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What I Learned About Writing Blog Posts from Great Fiction

Everything I know about writing great blog posts I learned from devouring probably a literal ton of novels—and dissecting how they keep me turning pages.

I know, it seems really far-fetched. But hey, I just thought of something they both have in common: Great novels and great blog posts both hold on to your attention from the beginning to the end, and they never let up. So what are the best practices we can apply from novel to blog post?

I looked at three different elements of both novels and blog posts, and looked for three different novels that I think illustrate these really well. And I’ll show you the ways some great bloggers I read have applied these same techniques to their own posts.

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Margaret Atwood

What I Learned About Writing From Reading Margaret Atwood

There are many authors who have one or two books that I can count among my favorites. Margaret Atwood is not one of those authors.

To me, and many others, everything that she’s written is fascinating and worthy of a spot on my list of favorite books.

As a teenager, her gripping plots, masterful storytelling, and relatable characters had me pulling all the Atwood novels that I could carry off the library shelves. I’ve read everything that she’s written since then with equal gusto.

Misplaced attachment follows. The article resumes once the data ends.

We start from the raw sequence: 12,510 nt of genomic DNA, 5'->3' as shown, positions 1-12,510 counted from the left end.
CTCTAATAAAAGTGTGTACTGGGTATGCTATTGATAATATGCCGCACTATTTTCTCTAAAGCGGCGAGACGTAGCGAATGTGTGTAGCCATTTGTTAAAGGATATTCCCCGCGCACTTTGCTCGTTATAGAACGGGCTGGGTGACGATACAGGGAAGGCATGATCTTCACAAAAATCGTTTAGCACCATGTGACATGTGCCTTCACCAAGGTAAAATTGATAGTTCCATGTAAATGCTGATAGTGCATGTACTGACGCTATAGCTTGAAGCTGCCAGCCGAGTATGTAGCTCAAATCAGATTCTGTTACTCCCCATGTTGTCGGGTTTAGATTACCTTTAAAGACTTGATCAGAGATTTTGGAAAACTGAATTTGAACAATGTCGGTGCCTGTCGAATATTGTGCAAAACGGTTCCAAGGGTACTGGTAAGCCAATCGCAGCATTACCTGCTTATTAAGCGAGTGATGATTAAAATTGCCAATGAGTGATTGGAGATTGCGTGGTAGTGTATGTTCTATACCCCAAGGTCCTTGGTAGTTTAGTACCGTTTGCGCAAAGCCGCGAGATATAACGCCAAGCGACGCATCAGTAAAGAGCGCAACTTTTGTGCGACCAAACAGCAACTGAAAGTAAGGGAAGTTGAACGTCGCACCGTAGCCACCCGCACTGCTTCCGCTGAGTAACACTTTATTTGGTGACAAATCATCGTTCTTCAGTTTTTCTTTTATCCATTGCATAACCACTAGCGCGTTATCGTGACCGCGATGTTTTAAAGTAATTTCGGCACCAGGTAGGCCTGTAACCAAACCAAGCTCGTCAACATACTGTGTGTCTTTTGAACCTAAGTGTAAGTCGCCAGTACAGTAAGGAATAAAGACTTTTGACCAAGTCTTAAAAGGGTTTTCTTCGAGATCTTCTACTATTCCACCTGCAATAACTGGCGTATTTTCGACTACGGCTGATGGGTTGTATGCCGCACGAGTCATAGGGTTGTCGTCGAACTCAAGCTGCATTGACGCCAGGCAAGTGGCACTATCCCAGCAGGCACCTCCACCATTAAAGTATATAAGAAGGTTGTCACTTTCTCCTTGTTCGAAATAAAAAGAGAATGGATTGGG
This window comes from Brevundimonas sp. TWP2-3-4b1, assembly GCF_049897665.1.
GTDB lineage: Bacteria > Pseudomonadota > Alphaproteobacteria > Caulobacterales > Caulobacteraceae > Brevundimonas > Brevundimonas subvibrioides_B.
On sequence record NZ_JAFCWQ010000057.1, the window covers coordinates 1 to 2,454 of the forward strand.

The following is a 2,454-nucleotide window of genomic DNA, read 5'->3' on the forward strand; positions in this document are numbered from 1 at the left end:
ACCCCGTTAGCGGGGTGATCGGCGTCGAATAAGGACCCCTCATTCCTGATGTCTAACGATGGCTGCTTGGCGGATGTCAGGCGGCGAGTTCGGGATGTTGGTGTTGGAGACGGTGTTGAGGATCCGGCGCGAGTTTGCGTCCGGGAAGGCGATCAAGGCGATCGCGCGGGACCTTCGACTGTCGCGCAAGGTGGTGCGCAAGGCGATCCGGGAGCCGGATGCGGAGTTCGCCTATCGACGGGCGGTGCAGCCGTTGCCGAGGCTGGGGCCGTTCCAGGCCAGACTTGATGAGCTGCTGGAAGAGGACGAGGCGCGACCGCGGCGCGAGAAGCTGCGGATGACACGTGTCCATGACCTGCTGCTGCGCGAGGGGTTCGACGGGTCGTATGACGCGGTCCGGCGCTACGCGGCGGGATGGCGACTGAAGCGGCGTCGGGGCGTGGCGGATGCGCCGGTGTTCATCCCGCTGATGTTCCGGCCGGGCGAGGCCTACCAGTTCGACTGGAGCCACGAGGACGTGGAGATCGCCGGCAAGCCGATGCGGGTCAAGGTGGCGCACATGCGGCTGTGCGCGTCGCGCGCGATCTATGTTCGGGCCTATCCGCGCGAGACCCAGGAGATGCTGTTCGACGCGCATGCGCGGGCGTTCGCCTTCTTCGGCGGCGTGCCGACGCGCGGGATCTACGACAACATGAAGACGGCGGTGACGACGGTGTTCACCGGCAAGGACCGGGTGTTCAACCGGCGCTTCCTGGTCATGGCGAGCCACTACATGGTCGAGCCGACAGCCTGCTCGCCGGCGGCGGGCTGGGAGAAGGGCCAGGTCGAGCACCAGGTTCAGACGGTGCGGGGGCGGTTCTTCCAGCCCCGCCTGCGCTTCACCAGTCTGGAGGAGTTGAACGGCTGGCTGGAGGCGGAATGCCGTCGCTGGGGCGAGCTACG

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Behind the Screen: What You Can Learn About Writing From Reading Scripts

It’s safe to say that I’ve always been a fan of television and movies. According to my mom, I had The Wizard of Oz on repeat when I was a child. When I got older and smarter (and a lot more devious), I would sneak out after bedtime to catch as much of The Sopranos as I could before my parents caught me.

It’s no surprise that two decades later, I’m living in the movie and television capital of the world, attending one of its top film schools, and working my butt off to write movies and television that measure up to those that inspired me as a child.

When Sarah Ramsey published her article on how watching television can make you a better writer, I beat myself up over not thinking of the idea first. And damn, she wrote a good article.

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reading James Joyce

What I Learned About Writing From Reading James Joyce

There are few writers who are touted by pretentious readers more than James Joyce. Maybe David Foster Wallace? Or William Shakespeare?

But when I first came across Joyce in my high school senior year English class while reading A Portrait of the Artist as a Young Man, I had no idea that reading this guy’s work was considered pretentious. I didn’t even know who he was, what else he had written, or why anyone studied him at all.

Heck, the very first line of that book is “Once upon a time and a very good time it was there was a moocow coming down along the road and this moocow that was coming down along the road met a nicens little boy named baby tuckoo ….”

How could pretentious people get behind a guy who writes the word “moocow” or about a “baby tuckoo” (whatever that is)?

Isn’t that essentially gibberish?

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